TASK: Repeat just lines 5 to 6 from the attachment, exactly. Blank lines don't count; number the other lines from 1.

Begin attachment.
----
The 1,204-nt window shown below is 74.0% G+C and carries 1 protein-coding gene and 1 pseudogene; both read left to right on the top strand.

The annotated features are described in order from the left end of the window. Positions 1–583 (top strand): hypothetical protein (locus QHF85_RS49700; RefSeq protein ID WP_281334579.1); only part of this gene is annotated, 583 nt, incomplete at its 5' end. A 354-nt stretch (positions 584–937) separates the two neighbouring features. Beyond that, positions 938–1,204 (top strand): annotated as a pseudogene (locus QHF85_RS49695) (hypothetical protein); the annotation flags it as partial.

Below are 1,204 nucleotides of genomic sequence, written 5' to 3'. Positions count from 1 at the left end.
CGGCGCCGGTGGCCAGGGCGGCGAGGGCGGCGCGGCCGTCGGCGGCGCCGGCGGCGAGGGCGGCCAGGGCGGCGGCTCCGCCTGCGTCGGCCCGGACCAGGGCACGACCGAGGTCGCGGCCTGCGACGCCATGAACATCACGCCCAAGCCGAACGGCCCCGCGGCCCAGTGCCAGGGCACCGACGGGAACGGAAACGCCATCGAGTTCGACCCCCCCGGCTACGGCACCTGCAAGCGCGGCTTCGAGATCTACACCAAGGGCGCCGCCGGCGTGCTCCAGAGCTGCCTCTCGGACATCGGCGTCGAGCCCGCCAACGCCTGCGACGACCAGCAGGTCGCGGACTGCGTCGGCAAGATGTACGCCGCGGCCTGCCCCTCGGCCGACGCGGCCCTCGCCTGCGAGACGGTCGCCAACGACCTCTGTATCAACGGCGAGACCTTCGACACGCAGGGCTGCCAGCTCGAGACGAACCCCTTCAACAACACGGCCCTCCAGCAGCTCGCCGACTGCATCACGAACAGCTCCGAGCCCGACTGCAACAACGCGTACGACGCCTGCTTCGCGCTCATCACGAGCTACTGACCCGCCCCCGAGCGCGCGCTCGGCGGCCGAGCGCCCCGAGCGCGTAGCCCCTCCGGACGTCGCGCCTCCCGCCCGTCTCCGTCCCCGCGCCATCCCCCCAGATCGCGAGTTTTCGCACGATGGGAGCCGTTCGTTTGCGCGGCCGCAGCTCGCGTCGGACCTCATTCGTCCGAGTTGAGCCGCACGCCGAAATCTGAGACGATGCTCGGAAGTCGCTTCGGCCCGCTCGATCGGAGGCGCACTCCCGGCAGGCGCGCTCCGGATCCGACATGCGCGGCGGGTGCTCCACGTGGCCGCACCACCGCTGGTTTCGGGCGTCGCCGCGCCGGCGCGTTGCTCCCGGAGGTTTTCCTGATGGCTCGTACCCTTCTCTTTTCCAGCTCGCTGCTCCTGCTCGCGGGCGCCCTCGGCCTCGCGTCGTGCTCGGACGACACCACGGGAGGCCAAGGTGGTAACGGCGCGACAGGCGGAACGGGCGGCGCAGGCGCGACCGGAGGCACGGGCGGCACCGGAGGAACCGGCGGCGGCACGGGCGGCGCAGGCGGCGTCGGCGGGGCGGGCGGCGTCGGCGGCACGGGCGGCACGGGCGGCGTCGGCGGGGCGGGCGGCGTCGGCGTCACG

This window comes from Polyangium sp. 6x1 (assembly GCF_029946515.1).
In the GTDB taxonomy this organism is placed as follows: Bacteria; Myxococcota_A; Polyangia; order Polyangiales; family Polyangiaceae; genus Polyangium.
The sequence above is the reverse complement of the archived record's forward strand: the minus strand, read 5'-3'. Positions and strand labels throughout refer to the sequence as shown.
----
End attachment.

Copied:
This window comes from Polyangium sp. 6x1 (assembly GCF_029946515.1).
In the GTDB taxonomy this organism is placed as follows: Bacteria; Myxococcota_A; Polyangia; order Polyangiales; family Polyangiaceae; genus Polyangium.